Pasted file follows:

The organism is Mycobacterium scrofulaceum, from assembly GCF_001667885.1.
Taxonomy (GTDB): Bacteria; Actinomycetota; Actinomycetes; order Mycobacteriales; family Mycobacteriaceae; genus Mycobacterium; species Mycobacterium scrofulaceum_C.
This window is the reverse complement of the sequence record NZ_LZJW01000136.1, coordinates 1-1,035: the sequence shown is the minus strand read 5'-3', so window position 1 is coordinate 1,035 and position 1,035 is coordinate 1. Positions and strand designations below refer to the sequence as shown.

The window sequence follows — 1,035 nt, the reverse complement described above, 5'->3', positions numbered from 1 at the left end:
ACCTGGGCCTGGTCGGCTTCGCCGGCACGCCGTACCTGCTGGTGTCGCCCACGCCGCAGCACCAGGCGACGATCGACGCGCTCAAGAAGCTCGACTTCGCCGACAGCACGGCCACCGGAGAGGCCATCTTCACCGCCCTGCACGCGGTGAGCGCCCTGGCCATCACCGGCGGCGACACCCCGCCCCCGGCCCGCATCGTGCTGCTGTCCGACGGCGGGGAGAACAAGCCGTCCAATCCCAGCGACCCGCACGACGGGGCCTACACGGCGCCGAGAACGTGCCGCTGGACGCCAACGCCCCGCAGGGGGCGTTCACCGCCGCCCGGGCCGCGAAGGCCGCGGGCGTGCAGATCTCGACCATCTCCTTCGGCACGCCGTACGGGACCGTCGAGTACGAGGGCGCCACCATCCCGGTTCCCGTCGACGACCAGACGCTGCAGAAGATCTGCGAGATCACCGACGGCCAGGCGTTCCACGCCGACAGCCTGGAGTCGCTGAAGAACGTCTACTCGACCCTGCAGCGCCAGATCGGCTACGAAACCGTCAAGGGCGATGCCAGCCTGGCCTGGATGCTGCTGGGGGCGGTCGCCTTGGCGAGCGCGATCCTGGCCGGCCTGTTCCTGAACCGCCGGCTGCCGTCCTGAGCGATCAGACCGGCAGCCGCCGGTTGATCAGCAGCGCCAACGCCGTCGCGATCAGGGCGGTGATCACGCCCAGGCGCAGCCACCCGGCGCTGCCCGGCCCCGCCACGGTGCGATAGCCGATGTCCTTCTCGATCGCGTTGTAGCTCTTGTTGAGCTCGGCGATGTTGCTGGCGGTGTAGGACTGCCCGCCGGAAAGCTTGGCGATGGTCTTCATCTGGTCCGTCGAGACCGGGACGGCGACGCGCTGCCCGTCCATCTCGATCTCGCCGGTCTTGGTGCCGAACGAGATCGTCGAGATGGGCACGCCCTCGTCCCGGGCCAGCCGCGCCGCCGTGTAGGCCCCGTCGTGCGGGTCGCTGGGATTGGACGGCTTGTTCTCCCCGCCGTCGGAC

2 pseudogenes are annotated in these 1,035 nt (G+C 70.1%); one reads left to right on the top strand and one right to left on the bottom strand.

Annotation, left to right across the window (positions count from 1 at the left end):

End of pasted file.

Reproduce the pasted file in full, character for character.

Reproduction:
The organism is Mycobacterium scrofulaceum, from assembly GCF_001667885.1.
Taxonomy (GTDB): Bacteria; Actinomycetota; Actinomycetes; order Mycobacteriales; family Mycobacteriaceae; genus Mycobacterium; species Mycobacterium scrofulaceum_C.
This window is the reverse complement of the sequence record NZ_LZJW01000136.1, coordinates 1-1,035: the sequence shown is the minus strand read 5'-3', so window position 1 is coordinate 1,035 and position 1,035 is coordinate 1. Positions and strand designations below refer to the sequence as shown.

The window sequence follows — 1,035 nt, the reverse complement described above, 5'->3', positions numbered from 1 at the left end:
ACCTGGGCCTGGTCGGCTTCGCCGGCACGCCGTACCTGCTGGTGTCGCCCACGCCGCAGCACCAGGCGACGATCGACGCGCTCAAGAAGCTCGACTTCGCCGACAGCACGGCCACCGGAGAGGCCATCTTCACCGCCCTGCACGCGGTGAGCGCCCTGGCCATCACCGGCGGCGACACCCCGCCCCCGGCCCGCATCGTGCTGCTGTCCGACGGCGGGGAGAACAAGCCGTCCAATCCCAGCGACCCGCACGACGGGGCCTACACGGCGCCGAGAACGTGCCGCTGGACGCCAACGCCCCGCAGGGGGCGTTCACCGCCGCCCGGGCCGCGAAGGCCGCGGGCGTGCAGATCTCGACCATCTCCTTCGGCACGCCGTACGGGACCGTCGAGTACGAGGGCGCCACCATCCCGGTTCCCGTCGACGACCAGACGCTGCAGAAGATCTGCGAGATCACCGACGGCCAGGCGTTCCACGCCGACAGCCTGGAGTCGCTGAAGAACGTCTACTCGACCCTGCAGCGCCAGATCGGCTACGAAACCGTCAAGGGCGATGCCAGCCTGGCCTGGATGCTGCTGGGGGCGGTCGCCTTGGCGAGCGCGATCCTGGCCGGCCTGTTCCTGAACCGCCGGCTGCCGTCCTGAGCGATCAGACCGGCAGCCGCCGGTTGATCAGCAGCGCCAACGCCGTCGCGATCAGGGCGGTGATCACGCCCAGGCGCAGCCACCCGGCGCTGCCCGGCCCCGCCACGGTGCGATAGCCGATGTCCTTCTCGATCGCGTTGTAGCTCTTGTTGAGCTCGGCGATGTTGCTGGCGGTGTAGGACTGCCCGCCGGAAAGCTTGGCGATGGTCTTCATCTGGTCCGTCGAGACCGGGACGGCGACGCGCTGCCCGTCCATCTCGATCTCGCCGGTCTTGGTGCCGAACGAGATCGTCGAGATGGGCACGCCCTCGTCCCGGGCCAGCCGCGCCGCCGTGTAGGCCCCGTCGTGCGGGTCGCTGGGATTGGACGGCTTGTTCTCCCCGCCGTCGGAC

2 pseudogenes are annotated in these 1,035 nt (G+C 70.1%); one reads left to right on the top strand and one right to left on the bottom strand.

Annotation, left to right across the window (positions count from 1 at the left end):